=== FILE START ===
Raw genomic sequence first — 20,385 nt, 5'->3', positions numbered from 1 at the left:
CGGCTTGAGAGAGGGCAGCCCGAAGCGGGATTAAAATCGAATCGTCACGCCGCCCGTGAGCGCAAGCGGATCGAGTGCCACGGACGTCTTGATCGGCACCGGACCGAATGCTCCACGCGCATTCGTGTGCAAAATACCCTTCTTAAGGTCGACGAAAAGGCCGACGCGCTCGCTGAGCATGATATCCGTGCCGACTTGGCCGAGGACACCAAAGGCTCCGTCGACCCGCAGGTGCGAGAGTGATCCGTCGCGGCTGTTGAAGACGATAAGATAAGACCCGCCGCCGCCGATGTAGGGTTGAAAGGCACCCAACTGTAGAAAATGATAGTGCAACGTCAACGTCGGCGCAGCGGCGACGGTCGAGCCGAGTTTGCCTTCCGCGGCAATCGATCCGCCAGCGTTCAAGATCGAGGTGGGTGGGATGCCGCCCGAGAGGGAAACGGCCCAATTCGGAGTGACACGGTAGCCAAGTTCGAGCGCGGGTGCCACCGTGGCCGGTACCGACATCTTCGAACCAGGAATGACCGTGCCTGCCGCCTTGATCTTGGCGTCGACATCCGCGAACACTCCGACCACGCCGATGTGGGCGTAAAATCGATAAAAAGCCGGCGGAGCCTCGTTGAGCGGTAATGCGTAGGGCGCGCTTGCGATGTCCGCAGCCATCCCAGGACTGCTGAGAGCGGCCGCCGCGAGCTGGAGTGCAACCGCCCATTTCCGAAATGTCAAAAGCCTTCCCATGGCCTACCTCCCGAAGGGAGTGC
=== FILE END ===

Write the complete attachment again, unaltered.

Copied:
Raw genomic sequence first — 20,385 nt, 5'->3', positions numbered from 1 at the left:
CGGCTTGAGAGAGGGCAGCCCGAAGCGGGATTAAAATCGAATCGTCACGCCGCCCGTGAGCGCAAGCGGATCGAGTGCCACGGACGTCTTGATCGGCACCGGACCGAATGCTCCACGCGCATTCGTGTGCAAAATACCCTTCTTAAGGTCGACGAAAAGGCCGACGCGCTCGCTGAGCATGATATCCGTGCCGACTTGGCCGAGGACACCAAAGGCTCCGTCGACCCGCAGGTGCGAGAGTGATCCGTCGCGGCTGTTGAAGACGATAAGATAAGACCCGCCGCCGCCGATGTAGGGTTGAAAGGCACCCAACTGTAGAAAATGATAGTGCAACGTCAACGTCGGCGCAGCGGCGACGGTCGAGCCGAGTTTGCCTTCCGCGGCAATCGATCCGCCAGCGTTCAAGATCGAGGTGGGTGGGATGCCGCCCGAGAGGGAAACGGCCCAATTCGGAGTGACACGGTAGCCAAGTTCGAGCGCGGGTGCCACCGTGGCCGGTACCGACATCTTCGAACCAGGAATGACCGTGCCTGCCGCCTTGATCTTGGCGTCGACATCCGCGAACACTCCGACCACGCCGATGTGGGCGTAAAATCGATAAAAAGCCGGCGGAGCCTCGTTGAGCGGTAATGCGTAGGGCGCGCTTGCGATGTCCGCAGCCATCCCAGGACTGCTGAGAGCGGCCGCCGCGAGCTGGAGTGCAACCGCCCATTTCCGAAATGTCAAAAGCCTTCCCATGGCCTACCTCCCGAAGGGAGTGC